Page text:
August 01, 2017

Smart Home Technology : Outpacing Guidelines for Fire and Explosion Investigations

By Michael O’Brien

Gartner Inc. has predicted that the “smart home” market will grow from 339 million applications in 2016 to more than a billion by 2018.1 In anticipation, property insurers have partnered with companies offering smart home technologies to promote the use of smart devices in the home.

However, with all the apparent benefits of smart home technology come a number of potential risks. Dumb products made smart by connection to the Internet present a new layer of complexity when a failure occurs.

In 2016, Elliot Kaye, chair of the U.S. Consumer Product Safety Commission (CPSC), reported that the CPSC was assessing the risks to consumers posed by emerging technologies, including the Internet of Things (IoT), and identified concerns with the safety of devices that can be hacked or can fail if a software update to fix a problem is not installed.2

When fires occur in homes, property insurers investigate to assess the first-party loss suffered by the policyholder and then to address the potential for a recovery of monetary damages by seeking subrogation against a responsible third party, such as a product manufacturer if the product is thought to have played a role in causing the fire.

One of the primary reference guides used to aid with the investigation of fires is the National Fire Protection Association’s NFPA 921: Guide for Fire and Explosion Investigations (NFPA 921). However, the current edition (2017) does not address the potential for a fire when “smart” product software malfunctions in previously dumb products. The next edition will not be published until 2020.

In addition to software or sensor failures, NFPA 921 will eventually have to address cyber-based attacks on Internet-connected products as a potential cause of fires. Thus, going forward, the investigation of a fire that may involve an IoT product will need to take into account not only software failures but also the vulnerability of the device to hacking.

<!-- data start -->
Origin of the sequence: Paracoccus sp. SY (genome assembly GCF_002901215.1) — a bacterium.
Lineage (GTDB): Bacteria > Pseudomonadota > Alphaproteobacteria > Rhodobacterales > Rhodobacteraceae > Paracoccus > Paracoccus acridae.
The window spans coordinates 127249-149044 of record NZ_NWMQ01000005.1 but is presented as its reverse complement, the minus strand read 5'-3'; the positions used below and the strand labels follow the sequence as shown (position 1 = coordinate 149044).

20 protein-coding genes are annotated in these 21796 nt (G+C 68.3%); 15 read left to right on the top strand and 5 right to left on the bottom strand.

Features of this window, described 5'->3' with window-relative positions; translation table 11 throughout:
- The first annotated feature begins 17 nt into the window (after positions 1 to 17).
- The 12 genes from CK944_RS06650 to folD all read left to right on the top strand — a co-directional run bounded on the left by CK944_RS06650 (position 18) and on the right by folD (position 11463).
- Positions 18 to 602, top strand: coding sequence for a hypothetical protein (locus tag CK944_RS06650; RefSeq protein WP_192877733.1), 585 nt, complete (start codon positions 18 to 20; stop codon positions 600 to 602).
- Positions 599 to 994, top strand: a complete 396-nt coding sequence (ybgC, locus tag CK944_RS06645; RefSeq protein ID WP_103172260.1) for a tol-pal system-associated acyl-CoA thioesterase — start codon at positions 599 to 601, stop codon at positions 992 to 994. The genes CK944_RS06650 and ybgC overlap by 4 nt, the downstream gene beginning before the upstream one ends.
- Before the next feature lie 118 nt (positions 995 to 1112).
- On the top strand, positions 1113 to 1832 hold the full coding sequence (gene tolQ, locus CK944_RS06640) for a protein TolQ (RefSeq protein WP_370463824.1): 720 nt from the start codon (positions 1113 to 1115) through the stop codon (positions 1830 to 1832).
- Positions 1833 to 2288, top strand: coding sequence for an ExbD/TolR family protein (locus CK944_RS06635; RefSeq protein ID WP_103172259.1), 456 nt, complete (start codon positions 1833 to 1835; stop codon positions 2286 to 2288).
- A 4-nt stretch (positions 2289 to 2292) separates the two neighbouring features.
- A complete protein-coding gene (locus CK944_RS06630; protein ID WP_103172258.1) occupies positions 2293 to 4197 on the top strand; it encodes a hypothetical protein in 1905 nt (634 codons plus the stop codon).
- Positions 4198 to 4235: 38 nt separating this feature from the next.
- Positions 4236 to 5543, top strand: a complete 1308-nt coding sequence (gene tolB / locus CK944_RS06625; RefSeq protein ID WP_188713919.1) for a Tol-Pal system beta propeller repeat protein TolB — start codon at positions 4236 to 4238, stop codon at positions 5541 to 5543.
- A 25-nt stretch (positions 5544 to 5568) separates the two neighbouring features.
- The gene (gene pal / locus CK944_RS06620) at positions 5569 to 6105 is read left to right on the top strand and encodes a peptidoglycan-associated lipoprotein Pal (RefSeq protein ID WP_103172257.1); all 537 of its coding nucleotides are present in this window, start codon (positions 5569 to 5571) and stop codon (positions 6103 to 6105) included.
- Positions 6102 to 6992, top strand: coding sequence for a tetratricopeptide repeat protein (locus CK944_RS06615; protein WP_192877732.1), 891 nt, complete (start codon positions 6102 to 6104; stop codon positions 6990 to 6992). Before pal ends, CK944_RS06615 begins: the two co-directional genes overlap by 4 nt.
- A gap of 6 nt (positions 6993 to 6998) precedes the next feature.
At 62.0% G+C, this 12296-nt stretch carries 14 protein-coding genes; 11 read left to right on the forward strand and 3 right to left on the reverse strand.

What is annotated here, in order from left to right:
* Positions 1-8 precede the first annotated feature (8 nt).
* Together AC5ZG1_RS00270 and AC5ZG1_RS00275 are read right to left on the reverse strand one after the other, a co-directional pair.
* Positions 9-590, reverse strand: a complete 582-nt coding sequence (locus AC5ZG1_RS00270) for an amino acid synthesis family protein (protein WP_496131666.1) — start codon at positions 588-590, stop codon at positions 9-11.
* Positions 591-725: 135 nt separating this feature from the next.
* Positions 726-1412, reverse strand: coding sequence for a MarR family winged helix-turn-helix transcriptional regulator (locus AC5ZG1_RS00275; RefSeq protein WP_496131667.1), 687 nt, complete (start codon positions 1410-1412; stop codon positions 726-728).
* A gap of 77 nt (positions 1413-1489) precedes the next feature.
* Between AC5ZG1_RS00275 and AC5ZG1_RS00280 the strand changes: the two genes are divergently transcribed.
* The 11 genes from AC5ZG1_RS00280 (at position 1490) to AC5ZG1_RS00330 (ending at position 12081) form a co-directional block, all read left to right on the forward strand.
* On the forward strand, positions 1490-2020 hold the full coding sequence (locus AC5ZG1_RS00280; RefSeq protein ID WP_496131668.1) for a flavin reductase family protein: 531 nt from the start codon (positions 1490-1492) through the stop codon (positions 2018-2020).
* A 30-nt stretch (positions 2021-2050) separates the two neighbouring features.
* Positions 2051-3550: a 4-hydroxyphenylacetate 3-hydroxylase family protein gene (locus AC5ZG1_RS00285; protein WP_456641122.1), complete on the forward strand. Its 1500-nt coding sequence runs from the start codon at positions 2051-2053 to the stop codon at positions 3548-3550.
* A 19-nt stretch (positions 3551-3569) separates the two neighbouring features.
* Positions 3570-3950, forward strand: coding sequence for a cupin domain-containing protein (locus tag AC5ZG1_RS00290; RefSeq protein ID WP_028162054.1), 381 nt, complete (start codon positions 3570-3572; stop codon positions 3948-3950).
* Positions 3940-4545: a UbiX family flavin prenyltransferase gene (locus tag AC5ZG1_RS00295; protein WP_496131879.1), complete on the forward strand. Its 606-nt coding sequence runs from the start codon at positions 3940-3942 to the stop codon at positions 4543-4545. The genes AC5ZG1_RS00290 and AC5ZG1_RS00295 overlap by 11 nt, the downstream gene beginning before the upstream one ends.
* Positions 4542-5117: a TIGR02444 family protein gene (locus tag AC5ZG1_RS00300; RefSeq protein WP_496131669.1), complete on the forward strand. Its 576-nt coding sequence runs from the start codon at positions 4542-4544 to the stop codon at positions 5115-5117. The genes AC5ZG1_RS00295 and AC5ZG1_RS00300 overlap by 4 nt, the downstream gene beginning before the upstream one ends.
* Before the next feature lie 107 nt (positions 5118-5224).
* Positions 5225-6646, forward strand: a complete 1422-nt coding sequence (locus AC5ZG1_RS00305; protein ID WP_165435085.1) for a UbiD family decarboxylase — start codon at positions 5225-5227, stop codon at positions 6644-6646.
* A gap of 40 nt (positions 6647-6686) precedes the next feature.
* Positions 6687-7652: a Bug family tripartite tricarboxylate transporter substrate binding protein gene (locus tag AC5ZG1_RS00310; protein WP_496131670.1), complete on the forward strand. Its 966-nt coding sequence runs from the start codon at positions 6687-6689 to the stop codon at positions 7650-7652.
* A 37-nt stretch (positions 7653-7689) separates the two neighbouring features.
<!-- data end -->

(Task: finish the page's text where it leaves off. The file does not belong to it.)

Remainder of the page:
Additionally, safety organizations such as Underwriters Laboratories (UL) are lagging behind the technological revolution taking place with home appliances, consumer electronics, and home-building systems. Currently there are no safety requirements with any UL standard for home appliances to address software applications and connectivity to the Internet.

The potential for an Internet-connected product to experience a software or sensor malfunction that can cause a fire is something that will have to be addressed by manufacturers, insurers, and other stakeholders in the IoT marketplace. In addition, because IoT products are vulnerable to cyberattacks, manufacturers, insurers, and other stakeholders will have to address the deliberate actions of hackers that can induce a failure leading to damage. Hence, when the failure of a smart product leads to a fire, the challenge of how the smart home application should be evaluated and examined as a potential cause becomes a more complex undertaking than the failure of a similar but dumb product.

More information on this topic is available in the author’s article, “The Impact of the Smart Home Revolution on Product Liability and Fire Cause Determinations.”3 u


1. Press Release, Gartner Inc., Gartner Says Smart Cities Will Use 1.6 Billion Connected Things in 2016 (Dec. 7, 2015),

2. Emily Field, CPSC Chair Kaye Eyes Safety Risks in New Technologies, Law360 (Aug. 8, 2016),

3. H. Michael O’Brien, The Impact of the Smart Home Revolution on Product Liability and Fire Cause Determinations, Wilson Elser (Sept. 12, 2016),


By Michael O’Brien

Michael O’Brien ( is a partner in Wilson Elser’s New York metro offices. He is a co-chair of the firm’s Product Liability, Prevention & Government Compliance practice and leads the Internet of Things (IoT) aspects of Information Governance.